Kreileroord, Netherlands, Europe
 
 
Year1956latitude: 52° 50'
longitude: 5° 4'
Period
Initiator(s)
Planning organizationWieringermeer Directorate
Nationality initiator(s)Netherlands
Designer(s) / Architect(s)Wieger Bruin
Design organization
Inhabitants595 (2020)
Target population
Town websitehttp://www.dorpsraadkreileroord.nl
Town related linkswww.wieringermeer.net/kreileroord.html
Literature- Duin, R.H.A. van and G. de Kaste; The pocket guide to the Zuyder Zee project; 1990
- Wal, Coen van der; In Praise of Common Sense. Planning the Ordinary. A Physical Planning History of the New Towns in the IJsselmeerpolders; 1997

type of New Town: > scale of autonomy
New-Town-in-Town
Satellite
New Town
Company Town
> client
Private Corporation
Public Corporation
> policy
Capital
Decentralization
Industrialization
Resettlement
Economic
 

Housing in the centre of the village, with attached shops and postoffice, 1960s
source: www.wieringermeer.net/kre ileroord.html



The community centre in the 1960s
source: www.wieringermeer.net/kre ileroord.html


Map of Kreileroord issued by Rabobank
source: www.wieringermeer.net/kreileroord.html


Kreileroord is located in the Wieringermeer, a polder that was reclaimed in 1927-1930 as part of the Zuiderzee works according to the Zuiderzee Act of 1918. These works include the Afsluitdijk, designed by the famous politician and engineer Cornelis Lely (1854-1929).
The reclamation of the polder was done in a great hurry because of the fear of food shortage. Therefore, they did not even wait for the completion of the Afsluitdijk (1932) which made the work more difficult.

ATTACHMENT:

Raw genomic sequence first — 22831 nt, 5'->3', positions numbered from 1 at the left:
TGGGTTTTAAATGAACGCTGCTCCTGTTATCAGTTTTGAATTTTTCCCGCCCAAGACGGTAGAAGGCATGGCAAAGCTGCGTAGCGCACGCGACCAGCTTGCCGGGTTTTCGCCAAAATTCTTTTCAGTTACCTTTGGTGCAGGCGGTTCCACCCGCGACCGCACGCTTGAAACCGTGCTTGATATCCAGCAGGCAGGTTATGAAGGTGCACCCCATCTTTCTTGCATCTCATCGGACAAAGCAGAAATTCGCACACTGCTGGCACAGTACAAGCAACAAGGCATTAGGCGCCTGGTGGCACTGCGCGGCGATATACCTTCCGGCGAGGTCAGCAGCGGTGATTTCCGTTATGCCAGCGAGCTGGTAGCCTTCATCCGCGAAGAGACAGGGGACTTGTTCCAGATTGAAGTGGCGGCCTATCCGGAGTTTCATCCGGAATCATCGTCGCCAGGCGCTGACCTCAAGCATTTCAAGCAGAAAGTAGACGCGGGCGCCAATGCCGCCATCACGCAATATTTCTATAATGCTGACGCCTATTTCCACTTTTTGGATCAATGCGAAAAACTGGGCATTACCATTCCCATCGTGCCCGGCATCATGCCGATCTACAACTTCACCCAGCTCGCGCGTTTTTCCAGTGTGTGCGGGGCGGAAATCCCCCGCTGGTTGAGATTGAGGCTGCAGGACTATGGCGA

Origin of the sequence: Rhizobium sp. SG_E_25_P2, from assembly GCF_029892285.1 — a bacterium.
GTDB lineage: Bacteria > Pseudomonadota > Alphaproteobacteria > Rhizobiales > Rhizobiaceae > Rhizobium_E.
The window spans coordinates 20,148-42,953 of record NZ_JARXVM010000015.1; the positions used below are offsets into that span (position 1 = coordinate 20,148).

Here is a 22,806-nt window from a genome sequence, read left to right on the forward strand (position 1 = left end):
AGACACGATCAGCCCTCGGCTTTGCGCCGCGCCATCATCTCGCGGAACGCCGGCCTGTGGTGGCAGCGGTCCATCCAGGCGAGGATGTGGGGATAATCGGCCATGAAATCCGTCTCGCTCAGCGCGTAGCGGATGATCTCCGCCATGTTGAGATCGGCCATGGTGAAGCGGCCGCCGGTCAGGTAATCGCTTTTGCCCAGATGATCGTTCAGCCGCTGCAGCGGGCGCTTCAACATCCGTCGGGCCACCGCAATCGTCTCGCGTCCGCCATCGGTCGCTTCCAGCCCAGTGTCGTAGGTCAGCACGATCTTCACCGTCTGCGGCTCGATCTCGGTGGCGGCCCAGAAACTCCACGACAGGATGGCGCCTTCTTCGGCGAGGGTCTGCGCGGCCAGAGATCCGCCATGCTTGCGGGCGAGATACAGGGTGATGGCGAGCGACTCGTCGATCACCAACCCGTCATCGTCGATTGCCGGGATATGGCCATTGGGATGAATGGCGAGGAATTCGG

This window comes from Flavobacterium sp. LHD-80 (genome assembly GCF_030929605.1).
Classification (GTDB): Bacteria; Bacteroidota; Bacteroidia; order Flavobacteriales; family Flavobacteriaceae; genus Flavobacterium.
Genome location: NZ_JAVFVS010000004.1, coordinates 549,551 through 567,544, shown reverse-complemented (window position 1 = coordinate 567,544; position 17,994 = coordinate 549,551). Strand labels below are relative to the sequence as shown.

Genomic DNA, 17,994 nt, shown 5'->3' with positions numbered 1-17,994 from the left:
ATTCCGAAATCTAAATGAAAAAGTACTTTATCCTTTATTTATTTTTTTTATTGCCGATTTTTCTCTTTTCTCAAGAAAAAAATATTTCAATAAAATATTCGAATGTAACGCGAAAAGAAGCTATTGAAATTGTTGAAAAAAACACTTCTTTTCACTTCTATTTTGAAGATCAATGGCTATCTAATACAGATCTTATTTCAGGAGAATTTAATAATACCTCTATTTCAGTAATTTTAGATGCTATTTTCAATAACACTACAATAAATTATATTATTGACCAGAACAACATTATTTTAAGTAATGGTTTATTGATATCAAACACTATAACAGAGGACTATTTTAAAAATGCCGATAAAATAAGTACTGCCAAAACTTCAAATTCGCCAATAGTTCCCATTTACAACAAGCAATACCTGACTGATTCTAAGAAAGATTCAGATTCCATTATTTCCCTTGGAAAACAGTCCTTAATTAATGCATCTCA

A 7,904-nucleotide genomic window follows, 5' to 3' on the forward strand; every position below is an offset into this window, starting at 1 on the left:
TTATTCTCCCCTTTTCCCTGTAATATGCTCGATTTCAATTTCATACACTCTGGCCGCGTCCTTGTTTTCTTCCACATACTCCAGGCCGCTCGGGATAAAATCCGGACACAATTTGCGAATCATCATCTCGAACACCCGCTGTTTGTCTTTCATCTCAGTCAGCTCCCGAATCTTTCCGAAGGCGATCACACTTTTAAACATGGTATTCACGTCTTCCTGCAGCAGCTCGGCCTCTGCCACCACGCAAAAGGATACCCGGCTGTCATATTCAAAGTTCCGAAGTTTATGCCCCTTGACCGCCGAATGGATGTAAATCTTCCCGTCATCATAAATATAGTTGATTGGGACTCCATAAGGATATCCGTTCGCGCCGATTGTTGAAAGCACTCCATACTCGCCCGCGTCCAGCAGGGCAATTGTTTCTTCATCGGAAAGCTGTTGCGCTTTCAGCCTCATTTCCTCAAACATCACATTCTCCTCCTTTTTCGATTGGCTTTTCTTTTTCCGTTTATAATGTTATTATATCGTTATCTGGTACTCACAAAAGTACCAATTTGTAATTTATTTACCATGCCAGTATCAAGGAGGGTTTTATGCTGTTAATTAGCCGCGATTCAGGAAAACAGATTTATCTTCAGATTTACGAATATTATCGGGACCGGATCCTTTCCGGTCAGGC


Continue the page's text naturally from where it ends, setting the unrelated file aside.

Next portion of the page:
The planning of the polder was done by the government. Every new farmer was given 20 hectares of farming land in a lease system. Four nuclei were built, situated at intersections of roads and canals. First Slootdorp (1931), then Middenmeer (1932) and in 1935 the central core, Wieringerwerf. The final and smallest nucleus, Kreileroord, followed in 1956.
The settlements are very close together, within walking distance (max 5 km). Each village housed three churches for the various religious denominations and the corresponding three or four schools, as well as a small industrial area for agricultural industry.

The construction of the Wieringermeer was not undertaken as a purely technical project. In 1927 the renowned, traditional architect Granpré Molière was appointed as aesthetic consultant with the task of designing the settlements within the subdivision already made by the government department, while well-known landscape architects were also hired for the design of the roads, and the yard planting of the farms. The Wieringermeer was seen as an example for the later IJsselmeer polders.

Kreileroord was designed by J. Wieger Bruin and its construction started in 1957. It was meant to house land workers that were needed to facilitate the development of agriculture during the post-war period and to provide amenities for the farmers in these outskirts of the polder. However, due to the increasing mechanisation and industrialisation of agricultural production, the number of new inhabitants quite soon started to stagnate and even decline. Consequently, the village remained relatively small in size and numbers.

Kreileroord is characterised by parallel positioned low-rise terraced-style housing. The single family houses are positioned along north-south streets. The centre, along the main road, consists of a village green and a row of houses doubling as shops, including a postoffice. The large community centre(‘dorpshuis’) also is part of the central are; it underwent renovation in the 1980s in order to be able to house more activities and community groups, but torn down ca. 2004. Among the added facilities were two schools, a sports hall and an ice skating rink. Later, the village also housed a branch of the Rabobank and an Esso gas station for a while.

source: INTI

2017 - disclaimer